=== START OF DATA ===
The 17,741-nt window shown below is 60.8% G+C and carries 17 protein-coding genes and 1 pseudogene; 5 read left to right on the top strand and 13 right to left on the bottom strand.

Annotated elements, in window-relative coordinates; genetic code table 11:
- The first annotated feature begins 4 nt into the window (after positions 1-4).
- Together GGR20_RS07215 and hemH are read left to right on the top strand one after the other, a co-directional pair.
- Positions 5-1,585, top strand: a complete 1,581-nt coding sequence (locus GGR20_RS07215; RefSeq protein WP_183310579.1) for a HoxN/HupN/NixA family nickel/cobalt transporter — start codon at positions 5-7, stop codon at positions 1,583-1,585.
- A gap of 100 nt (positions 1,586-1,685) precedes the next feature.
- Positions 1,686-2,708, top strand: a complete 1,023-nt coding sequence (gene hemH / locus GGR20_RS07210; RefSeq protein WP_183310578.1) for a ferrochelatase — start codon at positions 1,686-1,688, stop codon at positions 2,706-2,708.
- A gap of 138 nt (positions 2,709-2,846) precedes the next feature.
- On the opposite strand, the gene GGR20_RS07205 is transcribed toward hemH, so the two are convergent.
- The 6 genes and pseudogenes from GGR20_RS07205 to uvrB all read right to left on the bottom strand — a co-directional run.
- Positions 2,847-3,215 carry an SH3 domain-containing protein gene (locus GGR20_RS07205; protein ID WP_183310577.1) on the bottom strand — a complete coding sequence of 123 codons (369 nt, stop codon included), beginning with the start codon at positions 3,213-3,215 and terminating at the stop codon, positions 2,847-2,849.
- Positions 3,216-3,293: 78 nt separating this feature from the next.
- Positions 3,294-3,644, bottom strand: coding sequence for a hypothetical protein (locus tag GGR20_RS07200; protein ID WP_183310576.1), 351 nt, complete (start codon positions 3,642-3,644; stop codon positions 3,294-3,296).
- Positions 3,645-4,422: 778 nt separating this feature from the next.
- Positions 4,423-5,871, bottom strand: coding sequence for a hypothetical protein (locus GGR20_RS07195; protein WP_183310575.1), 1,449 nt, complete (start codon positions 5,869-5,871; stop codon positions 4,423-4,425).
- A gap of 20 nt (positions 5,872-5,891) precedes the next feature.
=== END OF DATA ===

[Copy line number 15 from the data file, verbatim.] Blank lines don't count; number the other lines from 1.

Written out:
- Positions 4,423-5,871, bottom strand: coding sequence for a hypothetical protein (locus GGR20_RS07195; protein WP_183310575.1), 1,449 nt, complete (start codon positions 5,869-5,871; stop codon positions 4,423-4,425).